Dramatherapy provides a developmentally appropriate means of processing events for those whom verbal methods alone may be insufficient. It taps into their natural propensity toward action and utilises it to engage clients in play as a means of safely exploring issues and painful feelings.
Dramatherapy can reduce feelings of isolation, help to develop new coping skills and patterns, broaden the range of expression of feelings, improve self-esteem and self-worth, increase a sense of play and spontaneity, and develop safe relationships.
Cognitive Behavioural Therapy (CBT)
CBT teaches clients to challenge their anxious thoughts and understanding of situations, rather than accepting anxious thoughts as the truth.
CBT encourages clients to generate more realistic versions of situations and their ability to cope with them. Ready with a new mindset, clients then gradually face their fearful situations breaking the challenges down into small, manageable steps.
Over time, clients are able to tap into non-anxious interpretations of situations more quickly and understand that avoidance of feared situations, only makes matters worse, instead the only way to get past anxiety is to face it head on and approach situations until they become used to them.
Clinical Supervision for Students and
Fully Qualified Therapists
Clinical supervision is the formal provision of a relationship-based education and training that is work-focused and which manages, supports, develops and evaluates the clinical work of both student and fully qualified therapists. The main methods that our supervisors use are
corrective feedback on the supervisee’s performance, teaching, self-reflection, collaborative goal setting & an understanding of how identity, values and beliefs impact therapy between both therapist and client.
What to expect from your first session:
Cognitive Behavioural Therapy
Dramatherapy uses a number of different dramatic techniques to help people make meaningful change including, but not limited to, play, storytelling, metaphor, witnessing, performance, and improvisation.
Dramatherapy can take many forms depending on the clients’ needs, skill, ability levels, interests, and therapeutic goals. I like to use a number of different techniques and facilitate that process based on what the client is comfortable with and what I feel might best support the process.
What to Expect in Your Therapy First Session.
Whatever your reason for seeking therapy you will be more at ease and get better results if you know what to expect in your first session.
Your first session will last 60mins. I will ask a range of questions about you and your life. Your answers will help me make an initial assessment of your situation.
Questions I might ask include:
Why you sought therapy at this time?
A particular issue probably led you to seek counselling. So, I need to understand your immediate problem(s) before I can begin to get to deeper issues.
Your personal history and current situation.
I may ask you a series of questions about your life.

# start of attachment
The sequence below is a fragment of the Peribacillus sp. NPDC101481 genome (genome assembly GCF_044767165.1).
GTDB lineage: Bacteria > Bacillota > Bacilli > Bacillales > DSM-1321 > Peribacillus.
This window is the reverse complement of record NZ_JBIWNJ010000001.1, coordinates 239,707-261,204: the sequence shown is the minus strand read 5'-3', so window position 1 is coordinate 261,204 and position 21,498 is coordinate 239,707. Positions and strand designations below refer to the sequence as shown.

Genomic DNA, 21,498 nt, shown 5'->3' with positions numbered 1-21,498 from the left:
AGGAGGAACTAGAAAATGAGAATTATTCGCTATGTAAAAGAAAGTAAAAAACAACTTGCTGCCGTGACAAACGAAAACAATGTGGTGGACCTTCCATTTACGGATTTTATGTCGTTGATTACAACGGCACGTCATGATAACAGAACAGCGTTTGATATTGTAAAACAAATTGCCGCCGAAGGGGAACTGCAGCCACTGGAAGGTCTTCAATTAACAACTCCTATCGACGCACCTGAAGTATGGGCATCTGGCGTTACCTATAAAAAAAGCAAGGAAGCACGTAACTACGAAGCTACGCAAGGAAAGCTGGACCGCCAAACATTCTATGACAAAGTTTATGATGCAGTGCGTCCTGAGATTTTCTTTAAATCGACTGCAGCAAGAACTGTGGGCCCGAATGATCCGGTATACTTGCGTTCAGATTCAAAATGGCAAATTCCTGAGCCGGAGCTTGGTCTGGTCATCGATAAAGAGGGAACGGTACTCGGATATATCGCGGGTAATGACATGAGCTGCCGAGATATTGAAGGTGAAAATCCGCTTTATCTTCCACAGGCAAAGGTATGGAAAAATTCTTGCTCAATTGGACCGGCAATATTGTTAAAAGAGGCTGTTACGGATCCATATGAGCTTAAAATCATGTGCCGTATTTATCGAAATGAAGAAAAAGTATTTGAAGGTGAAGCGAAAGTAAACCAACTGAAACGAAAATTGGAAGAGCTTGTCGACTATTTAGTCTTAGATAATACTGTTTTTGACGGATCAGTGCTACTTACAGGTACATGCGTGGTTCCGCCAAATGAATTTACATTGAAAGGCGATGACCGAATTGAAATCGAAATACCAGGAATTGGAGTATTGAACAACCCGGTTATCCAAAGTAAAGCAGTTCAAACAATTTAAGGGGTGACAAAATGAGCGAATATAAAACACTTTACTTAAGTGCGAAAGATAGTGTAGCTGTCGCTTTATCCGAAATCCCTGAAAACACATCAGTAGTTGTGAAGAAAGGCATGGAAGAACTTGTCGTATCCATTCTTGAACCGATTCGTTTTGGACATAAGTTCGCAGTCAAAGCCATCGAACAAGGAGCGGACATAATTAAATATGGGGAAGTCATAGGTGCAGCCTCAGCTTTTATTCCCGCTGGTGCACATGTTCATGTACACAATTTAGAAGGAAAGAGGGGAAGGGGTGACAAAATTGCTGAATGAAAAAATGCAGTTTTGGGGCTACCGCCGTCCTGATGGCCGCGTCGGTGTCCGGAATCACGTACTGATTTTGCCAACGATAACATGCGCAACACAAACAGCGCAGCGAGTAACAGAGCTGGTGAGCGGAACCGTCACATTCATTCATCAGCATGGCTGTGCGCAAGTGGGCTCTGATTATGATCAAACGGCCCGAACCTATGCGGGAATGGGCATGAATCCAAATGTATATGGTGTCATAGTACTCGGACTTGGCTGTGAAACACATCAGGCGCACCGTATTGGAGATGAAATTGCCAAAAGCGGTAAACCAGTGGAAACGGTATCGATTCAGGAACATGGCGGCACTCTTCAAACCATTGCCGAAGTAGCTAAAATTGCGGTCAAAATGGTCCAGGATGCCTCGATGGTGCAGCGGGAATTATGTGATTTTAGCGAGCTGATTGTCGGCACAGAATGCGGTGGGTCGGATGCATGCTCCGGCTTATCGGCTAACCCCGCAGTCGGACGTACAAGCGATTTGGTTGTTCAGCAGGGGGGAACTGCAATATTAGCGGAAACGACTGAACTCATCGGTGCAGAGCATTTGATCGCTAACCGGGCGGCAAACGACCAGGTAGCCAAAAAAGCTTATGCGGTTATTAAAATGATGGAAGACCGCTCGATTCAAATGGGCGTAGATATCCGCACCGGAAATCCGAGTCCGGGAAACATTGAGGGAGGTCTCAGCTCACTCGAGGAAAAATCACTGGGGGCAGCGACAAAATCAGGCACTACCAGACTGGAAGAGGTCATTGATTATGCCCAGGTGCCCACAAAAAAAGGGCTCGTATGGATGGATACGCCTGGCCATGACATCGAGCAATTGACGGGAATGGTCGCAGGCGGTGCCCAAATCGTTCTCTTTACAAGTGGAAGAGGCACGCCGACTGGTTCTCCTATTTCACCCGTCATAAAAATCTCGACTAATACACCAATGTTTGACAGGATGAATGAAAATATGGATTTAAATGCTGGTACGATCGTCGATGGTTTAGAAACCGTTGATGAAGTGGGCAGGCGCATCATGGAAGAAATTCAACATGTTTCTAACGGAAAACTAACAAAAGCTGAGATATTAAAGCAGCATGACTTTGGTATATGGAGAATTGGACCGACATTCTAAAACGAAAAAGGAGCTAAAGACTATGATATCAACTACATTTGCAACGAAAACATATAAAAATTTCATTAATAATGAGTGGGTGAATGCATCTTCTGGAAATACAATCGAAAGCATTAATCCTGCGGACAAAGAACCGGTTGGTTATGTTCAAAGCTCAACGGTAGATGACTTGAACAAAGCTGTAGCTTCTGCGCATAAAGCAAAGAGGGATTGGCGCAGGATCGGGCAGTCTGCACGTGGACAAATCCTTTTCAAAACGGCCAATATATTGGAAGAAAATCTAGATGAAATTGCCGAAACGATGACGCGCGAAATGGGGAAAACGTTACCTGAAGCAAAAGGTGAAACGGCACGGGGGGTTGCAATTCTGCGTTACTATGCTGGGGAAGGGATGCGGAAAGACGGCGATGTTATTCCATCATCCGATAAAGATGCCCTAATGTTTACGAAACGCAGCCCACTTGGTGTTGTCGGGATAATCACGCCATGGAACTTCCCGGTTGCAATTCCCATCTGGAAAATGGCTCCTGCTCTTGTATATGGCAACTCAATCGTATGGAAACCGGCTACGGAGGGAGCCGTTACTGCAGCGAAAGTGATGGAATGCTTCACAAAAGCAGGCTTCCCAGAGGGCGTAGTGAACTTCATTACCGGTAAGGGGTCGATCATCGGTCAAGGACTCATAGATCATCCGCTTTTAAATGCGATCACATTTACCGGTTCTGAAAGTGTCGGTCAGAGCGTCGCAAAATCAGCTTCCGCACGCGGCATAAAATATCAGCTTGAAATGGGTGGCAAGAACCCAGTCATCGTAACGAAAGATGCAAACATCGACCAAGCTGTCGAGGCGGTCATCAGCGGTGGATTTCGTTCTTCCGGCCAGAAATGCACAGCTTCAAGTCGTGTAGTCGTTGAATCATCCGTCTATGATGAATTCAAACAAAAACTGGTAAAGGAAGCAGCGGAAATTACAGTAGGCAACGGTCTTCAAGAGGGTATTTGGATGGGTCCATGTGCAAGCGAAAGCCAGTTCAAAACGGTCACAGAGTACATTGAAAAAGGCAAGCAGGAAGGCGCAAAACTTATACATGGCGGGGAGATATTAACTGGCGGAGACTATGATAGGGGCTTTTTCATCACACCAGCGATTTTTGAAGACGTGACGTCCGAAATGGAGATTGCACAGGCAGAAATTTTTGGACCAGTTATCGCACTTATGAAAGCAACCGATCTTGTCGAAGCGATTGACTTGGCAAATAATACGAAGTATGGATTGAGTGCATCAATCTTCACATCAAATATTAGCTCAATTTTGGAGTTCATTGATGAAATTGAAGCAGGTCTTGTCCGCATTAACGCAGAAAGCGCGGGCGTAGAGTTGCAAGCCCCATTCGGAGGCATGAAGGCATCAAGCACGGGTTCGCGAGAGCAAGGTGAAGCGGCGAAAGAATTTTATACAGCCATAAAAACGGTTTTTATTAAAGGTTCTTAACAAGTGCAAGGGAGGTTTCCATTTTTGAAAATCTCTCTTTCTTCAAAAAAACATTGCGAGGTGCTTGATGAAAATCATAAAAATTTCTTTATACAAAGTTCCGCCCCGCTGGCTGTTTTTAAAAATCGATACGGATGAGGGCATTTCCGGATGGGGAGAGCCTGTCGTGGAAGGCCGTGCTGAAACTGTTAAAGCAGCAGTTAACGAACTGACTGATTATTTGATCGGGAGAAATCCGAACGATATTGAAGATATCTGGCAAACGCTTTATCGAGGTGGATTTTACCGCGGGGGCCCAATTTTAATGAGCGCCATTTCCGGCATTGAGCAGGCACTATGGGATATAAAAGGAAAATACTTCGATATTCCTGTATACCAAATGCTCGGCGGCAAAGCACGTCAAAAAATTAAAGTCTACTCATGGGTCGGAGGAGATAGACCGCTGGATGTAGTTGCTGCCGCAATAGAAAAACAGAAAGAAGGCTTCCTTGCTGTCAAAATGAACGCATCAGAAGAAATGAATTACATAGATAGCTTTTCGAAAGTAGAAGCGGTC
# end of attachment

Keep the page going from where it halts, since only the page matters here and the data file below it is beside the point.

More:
For example, because family situations play an important role in who you are, I may explore your family history and your current relationship situation.
Your current symptoms.
As well as understanding the immediate reason you sought therapy and any symptoms this may have caused, I may attempt to discover if you are experiencing other symptoms. For example, your problem might be causing you difficulty at work or affecting your sleep. I will use this information to help me understand your problem and guide how I might work with you.
You are an active partner.
Therapy is a team effort. Taking a full part in your session will help you get the most from it.
Here are some things you can do to help make your first session work well:
Be open. Therapists are trained to ask the ‘right’ questions, but we are not mind readers and we do get it wrong sometimes. It will help me help you if you can answer my questions openly and honestly, asking for more time if you need it. I’m also aware that opening up can also take time.
Be prepared. Before the session try to give some thought to “what’s wrong.” It is helpful if you are able to describe the feelings you have about your problem. I know that time is often in short supply and don’t worry if you are not able to do this. But many people find it helpful to write down the reasons they are seeking help. See if you can make a list and then read it out loud. Hearing yourself say it a few times may help you describe things more clearly to me.
Ask questions. The more you understand our therapy sessions, the more comfortable you will be. Please feel free to ask questions about the process and please ask me to repeat anything you don’t understand.
Be open and honest about your feelings. A lot will be going on for you in your first session. Try to be aware of your feelings and try to share them with me. That’s what I am here for! We will both learn from these insights. I know this can sometimes be difficult, but don’t let that put you off. We can work on it together.
Be realistic. Come to your first session with realistic expectations. Therapy is not a quick fix.It is a process. With some effort on your part and a strong relationship with your therapist, it can be a powerful tool that contributes to resolving your problems.